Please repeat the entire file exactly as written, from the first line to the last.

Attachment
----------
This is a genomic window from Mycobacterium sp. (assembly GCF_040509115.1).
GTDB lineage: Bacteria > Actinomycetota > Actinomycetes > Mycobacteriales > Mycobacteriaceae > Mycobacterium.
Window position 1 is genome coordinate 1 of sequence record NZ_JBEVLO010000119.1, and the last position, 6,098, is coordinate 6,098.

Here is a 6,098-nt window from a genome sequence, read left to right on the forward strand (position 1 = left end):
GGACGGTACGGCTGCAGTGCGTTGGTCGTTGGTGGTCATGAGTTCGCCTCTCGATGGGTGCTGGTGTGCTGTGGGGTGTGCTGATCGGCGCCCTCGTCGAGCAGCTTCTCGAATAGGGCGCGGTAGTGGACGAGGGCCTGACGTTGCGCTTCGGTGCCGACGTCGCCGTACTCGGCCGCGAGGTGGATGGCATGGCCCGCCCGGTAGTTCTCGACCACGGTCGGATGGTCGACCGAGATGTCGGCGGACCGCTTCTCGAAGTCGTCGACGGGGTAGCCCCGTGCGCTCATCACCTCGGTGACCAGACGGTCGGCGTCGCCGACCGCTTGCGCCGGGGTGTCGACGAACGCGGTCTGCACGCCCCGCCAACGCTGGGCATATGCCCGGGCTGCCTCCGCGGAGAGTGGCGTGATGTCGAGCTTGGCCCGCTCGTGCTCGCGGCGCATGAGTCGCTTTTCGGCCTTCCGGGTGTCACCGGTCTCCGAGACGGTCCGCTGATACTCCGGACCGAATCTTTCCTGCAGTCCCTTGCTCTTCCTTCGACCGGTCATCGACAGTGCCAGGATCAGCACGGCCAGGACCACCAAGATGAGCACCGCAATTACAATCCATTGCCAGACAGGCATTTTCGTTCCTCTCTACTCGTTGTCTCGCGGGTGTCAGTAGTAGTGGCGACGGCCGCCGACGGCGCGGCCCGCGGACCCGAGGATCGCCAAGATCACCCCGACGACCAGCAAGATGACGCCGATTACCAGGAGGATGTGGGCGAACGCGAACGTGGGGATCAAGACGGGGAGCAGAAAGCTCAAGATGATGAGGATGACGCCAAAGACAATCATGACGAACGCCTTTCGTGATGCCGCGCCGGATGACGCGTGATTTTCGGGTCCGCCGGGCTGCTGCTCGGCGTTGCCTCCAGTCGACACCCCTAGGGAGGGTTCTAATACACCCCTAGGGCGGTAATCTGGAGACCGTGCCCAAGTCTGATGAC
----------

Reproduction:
This is a genomic window from Mycobacterium sp. (assembly GCF_040509115.1).
GTDB lineage: Bacteria > Actinomycetota > Actinomycetes > Mycobacteriales > Mycobacteriaceae > Mycobacterium.
Window position 1 is genome coordinate 1 of sequence record NZ_JBEVLO010000119.1, and the last position, 6,098, is coordinate 6,098.

Here is a 6,098-nt window from a genome sequence, read left to right on the forward strand (position 1 = left end):
GGACGGTACGGCTGCAGTGCGTTGGTCGTTGGTGGTCATGAGTTCGCCTCTCGATGGGTGCTGGTGTGCTGTGGGGTGTGCTGATCGGCGCCCTCGTCGAGCAGCTTCTCGAATAGGGCGCGGTAGTGGACGAGGGCCTGACGTTGCGCTTCGGTGCCGACGTCGCCGTACTCGGCCGCGAGGTGGATGGCATGGCCCGCCCGGTAGTTCTCGACCACGGTCGGATGGTCGACCGAGATGTCGGCGGACCGCTTCTCGAAGTCGTCGACGGGGTAGCCCCGTGCGCTCATCACCTCGGTGACCAGACGGTCGGCGTCGCCGACCGCTTGCGCCGGGGTGTCGACGAACGCGGTCTGCACGCCCCGCCAACGCTGGGCATATGCCCGGGCTGCCTCCGCGGAGAGTGGCGTGATGTCGAGCTTGGCCCGCTCGTGCTCGCGGCGCATGAGTCGCTTTTCGGCCTTCCGGGTGTCACCGGTCTCCGAGACGGTCCGCTGATACTCCGGACCGAATCTTTCCTGCAGTCCCTTGCTCTTCCTTCGACCGGTCATCGACAGTGCCAGGATCAGCACGGCCAGGACCACCAAGATGAGCACCGCAATTACAATCCATTGCCAGACAGGCATTTTCGTTCCTCTCTACTCGTTGTCTCGCGGGTGTCAGTAGTAGTGGCGACGGCCGCCGACGGCGCGGCCCGCGGACCCGAGGATCGCCAAGATCACCCCGACGACCAGCAAGATGACGCCGATTACCAGGAGGATGTGGGCGAACGCGAACGTGGGGATCAAGACGGGGAGCAGAAAGCTCAAGATGATGAGGATGACGCCAAAGACAATCATGACGAACGCCTTTCGTGATGCCGCGCCGGATGACGCGTGATTTTCGGGTCCGCCGGGCTGCTGCTCGGCGTTGCCTCCAGTCGACACCCCTAGGGAGGGTTCTAATACACCCCTAGGGCGGTAATCTGGAGACCGTGCCCAAGTCTGATGAC